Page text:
He didn’t look the part of the conservative activist. With his shoulder-length hair, goatee, black overcoat, sunglasses and wide-rimmed black leather hat, he looked more like an aging rocker, video gamer or sci-fi fan – a fish out of water at more straightlaced conservative functions.

Andrew Ian Dodge had a rock band, wrote science fiction novels and played and reviewed video games, but he also had two degrees in government, nearly two decades of experience in conservative politics in Britain, a deep understanding of political philosophers, and communications skills honed in debating societies and think tanks on both sides of the pond. All of this became apparent once he started talking.

He described himself as a “non-Ron Paul libertarian” or, more precisely, as a Gladstonian liberal, a champion of the 19th-century laissez-faire liberalism of British Prime Minister William Gladstone, a tradition arguing that individual freedom is the essential goal of a good society and is best achieved by limiting the size and scope of government. Talking politics with him was a pleasure: He was thoughtful, colorful and was clearly devoted to his principles, rather than a party, an individual or developing his own political base. He deplored authoritariansm and thuggery, regardless of whom was giving or receiving it.

“He was a strikingly original individual – there are not very many copies out there,” said his friend Tom Burroughes, a London-based financial journalist. “With his appearance, people wouldn’t know what to make of him at first, but he was a very generous and good natured and actually very honorable person. He was also incredibly well connected; he was the best networker I have ever met.”

David Weigel, a Washington, D.C.-based political writer for Slate, also became friends with Dodge. “He had this joie de vivre about activism that really made him stand out,” said Weigel, who covered the tea party extensively. “He wasn’t pretentious and he clearly wasn’t in it to build a power base for himself. He just wanted government to get off his back so he could play music.”

His wife, Kim Dodge put it this way: “Politics was like his sport and in his bones. Music was how he relaxed, although he worked very hard at everything he did.”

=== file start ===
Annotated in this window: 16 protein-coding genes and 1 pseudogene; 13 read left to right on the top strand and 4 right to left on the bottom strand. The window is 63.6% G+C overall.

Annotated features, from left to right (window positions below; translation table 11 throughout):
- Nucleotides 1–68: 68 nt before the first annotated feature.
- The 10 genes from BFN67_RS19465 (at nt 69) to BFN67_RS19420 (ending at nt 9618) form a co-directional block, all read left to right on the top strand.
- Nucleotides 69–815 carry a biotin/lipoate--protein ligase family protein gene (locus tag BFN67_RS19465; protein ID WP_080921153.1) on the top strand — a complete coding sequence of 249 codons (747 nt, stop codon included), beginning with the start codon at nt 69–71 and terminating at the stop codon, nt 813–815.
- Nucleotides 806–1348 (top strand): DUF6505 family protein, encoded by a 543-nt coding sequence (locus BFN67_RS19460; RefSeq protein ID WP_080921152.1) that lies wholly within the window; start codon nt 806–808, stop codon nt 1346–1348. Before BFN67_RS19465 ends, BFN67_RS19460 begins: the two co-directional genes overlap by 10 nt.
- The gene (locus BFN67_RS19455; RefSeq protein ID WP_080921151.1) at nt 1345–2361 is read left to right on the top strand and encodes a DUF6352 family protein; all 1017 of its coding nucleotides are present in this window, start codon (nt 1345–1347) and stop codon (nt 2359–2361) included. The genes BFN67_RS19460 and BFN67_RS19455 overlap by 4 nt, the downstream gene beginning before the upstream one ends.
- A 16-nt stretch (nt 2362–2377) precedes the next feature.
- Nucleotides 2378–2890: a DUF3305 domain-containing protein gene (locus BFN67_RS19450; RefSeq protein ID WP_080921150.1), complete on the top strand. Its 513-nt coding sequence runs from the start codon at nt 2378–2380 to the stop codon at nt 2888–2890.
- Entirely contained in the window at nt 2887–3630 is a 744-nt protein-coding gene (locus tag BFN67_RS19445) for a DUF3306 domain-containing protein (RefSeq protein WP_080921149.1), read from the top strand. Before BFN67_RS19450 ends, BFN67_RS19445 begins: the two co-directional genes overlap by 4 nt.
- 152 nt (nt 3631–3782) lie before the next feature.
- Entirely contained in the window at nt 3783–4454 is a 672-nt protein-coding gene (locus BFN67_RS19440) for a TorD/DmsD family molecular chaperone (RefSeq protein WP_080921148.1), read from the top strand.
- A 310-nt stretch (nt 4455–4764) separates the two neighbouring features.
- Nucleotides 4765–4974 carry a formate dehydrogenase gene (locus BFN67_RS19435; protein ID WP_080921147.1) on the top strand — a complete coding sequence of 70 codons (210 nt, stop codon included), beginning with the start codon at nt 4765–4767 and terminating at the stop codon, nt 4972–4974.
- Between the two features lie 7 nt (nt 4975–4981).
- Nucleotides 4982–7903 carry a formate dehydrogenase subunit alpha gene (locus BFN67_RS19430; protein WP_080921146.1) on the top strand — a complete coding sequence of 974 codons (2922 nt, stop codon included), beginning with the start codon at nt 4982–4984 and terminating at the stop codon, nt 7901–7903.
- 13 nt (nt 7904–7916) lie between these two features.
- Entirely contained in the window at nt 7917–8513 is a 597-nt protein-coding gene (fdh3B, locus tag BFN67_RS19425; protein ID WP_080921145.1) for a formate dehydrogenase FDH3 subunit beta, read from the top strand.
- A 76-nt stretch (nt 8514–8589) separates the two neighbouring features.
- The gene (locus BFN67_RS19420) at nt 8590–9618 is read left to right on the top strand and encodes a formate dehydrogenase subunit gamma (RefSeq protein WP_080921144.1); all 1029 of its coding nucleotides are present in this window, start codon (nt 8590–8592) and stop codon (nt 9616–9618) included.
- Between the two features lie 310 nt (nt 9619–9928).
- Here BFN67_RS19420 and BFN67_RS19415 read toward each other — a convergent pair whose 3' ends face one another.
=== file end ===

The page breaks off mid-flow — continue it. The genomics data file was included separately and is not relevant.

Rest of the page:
Dodge, one of Maine’s most interesting political figures, was perhaps best known here for launching a primary challenge against U.S. Sen. Olympia Snowe in 2011, an effort confounded by her sudden retirement months before the vote. But his career was much broader than that. At Margaret Thatcher’s think tank in the 1990s, he fought European integration and was an early and prominent tea party organizer on the American stage, helping establish what was once the movement’s largest group, the Tea Party Patriots. He also reviewed music, games and books for Blogcritics and had a regular column in the Brunswick Times-Record.

In February, Dodge wrote me and said his cancer had returned. If he lost the battle, he asked that I write his obituary. I was humbled by both his request and his courage in facing death; I wrote that I surely would but hoped it wouldn’t come to that.

Dodge died Aug. 1 at his home in Harpswell. He was 46.


All of Dodge’s family members were Mainers: descendants of the early settlers of Massachusetts and Quebec and their progeny who came to coastal Maine in the late 18th and late 19th century, respectively, in search of opportunity. His grandfather Duna Dodge was an East Boothbay shipbuilder, but his father, Arthur, was a chemical engineer for Texaco, which transferred him from posting to posting around the world, his family in tow.